The Importance Of Cycling Cadence
When broken down to its simplest form, cycling cadence refers to how many times you rotate the pedals over a certain amount of time, and is usually measured in revolutions per minute (RPM). As you may have guessed, figuring out your cadence is simple enough, as you need only count the number of revolutions in any given minute, but it’s really a good deal more important than that when you are talking about cycling in an event that lasts for hundreds of miles. It’s impossible to maintain your top cycling cadence at all times, so you also need to learn a little more about how it all works.
Knowing which cadence will work for you in specific conditions requires training and a god bit of trial and error. You need to look at three specific elements – exertion, power, and endurance – to help you figure this out. What that means is that you need to figure out how much effort you need to put in to get the maximum power output for the longest amount of time possible. This is what wins races, and understanding the importance of cycling cadence will help you win more than your fair share of events, especially when you go against cyclists oblivious to cadence.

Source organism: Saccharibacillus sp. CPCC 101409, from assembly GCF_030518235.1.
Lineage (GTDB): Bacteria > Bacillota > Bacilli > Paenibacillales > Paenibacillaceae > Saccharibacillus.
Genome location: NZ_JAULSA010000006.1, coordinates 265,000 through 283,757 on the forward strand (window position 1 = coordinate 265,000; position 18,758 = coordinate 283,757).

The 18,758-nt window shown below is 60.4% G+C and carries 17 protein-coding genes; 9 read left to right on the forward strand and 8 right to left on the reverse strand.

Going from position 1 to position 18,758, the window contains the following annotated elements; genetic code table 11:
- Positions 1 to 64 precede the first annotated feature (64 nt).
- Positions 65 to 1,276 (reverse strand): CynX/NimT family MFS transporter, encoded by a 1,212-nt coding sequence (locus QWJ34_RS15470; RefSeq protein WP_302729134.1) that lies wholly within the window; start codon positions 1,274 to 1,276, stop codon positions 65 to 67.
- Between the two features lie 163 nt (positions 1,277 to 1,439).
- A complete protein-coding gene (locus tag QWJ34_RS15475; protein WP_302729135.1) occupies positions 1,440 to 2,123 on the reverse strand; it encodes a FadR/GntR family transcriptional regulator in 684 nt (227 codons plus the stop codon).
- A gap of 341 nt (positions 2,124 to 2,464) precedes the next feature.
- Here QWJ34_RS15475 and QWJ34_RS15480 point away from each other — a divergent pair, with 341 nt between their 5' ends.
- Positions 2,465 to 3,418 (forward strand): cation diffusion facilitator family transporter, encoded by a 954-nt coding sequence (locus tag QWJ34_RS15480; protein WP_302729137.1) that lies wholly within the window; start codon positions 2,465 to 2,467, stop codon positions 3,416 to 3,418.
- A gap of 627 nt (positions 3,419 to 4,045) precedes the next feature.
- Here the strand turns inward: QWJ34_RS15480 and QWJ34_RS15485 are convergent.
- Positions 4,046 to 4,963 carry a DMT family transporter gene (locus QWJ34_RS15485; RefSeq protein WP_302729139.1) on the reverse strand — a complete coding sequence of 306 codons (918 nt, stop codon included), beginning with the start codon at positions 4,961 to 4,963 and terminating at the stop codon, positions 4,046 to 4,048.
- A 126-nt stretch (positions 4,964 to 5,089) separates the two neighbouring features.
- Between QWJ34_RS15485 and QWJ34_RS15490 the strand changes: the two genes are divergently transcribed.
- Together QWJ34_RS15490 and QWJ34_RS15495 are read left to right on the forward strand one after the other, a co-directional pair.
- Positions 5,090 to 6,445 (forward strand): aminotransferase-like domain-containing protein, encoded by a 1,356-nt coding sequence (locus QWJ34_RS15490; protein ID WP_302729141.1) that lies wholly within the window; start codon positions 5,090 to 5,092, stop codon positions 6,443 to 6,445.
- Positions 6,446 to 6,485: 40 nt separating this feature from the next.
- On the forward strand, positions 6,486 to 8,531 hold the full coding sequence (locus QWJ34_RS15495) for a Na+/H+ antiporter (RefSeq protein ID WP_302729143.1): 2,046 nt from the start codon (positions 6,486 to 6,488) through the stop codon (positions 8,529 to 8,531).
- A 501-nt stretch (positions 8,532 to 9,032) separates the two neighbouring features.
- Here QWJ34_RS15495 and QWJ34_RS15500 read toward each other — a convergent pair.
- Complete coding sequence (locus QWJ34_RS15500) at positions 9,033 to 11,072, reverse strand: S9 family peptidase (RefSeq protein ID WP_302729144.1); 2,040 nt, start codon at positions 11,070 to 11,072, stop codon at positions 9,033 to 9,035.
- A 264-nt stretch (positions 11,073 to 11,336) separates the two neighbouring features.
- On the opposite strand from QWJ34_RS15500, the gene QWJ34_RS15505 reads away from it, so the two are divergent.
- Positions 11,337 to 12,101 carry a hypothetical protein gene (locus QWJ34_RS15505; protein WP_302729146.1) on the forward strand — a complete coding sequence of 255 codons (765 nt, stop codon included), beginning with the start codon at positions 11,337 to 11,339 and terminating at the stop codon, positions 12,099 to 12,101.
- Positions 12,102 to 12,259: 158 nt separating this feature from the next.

The key to staying strong and winning in cycling is to find out the cadence that works best for you. There will be times when it is higher, such as in sprints, as well as times when it will be lower, such as on uphill climbs, but the general rule of thumb dictates that you should be looking at a cadence in the region of 95 RPM. While this may seem like a very high number to the casual cyclist, it is actually right around the point where you are getting maximum results without using too much muscle power. This is the secret to performing well in endurance events.
Those of you new to cycling may now be believing that you need some sort of math degree to reach your best effort, but there are tools out there to help you with cycling cadence. You are also going to find that certain other factors, such as the gear you choose and wind resistance, are going to play a role in your cadence. Regular training will help you figure out how cadence works in a variety of different situations, and as you begin to understand cadence and how it affects your performance, it will begin to become second nature.
While 95 RPM is the recommended cycling cadence for everyone, your number may be a little higher or lower. Your goal should be to find your sweet spot, which is something that will become quickly apparent through regular training and paying attention to your cadence. Use the tools that are out there to help you, such as cadence counters and smart trainers, and learn more about how a knowledge of cadence can have an impact on your riding efficiency. A little bit of knowledge could help you sprint ahead of the pack.
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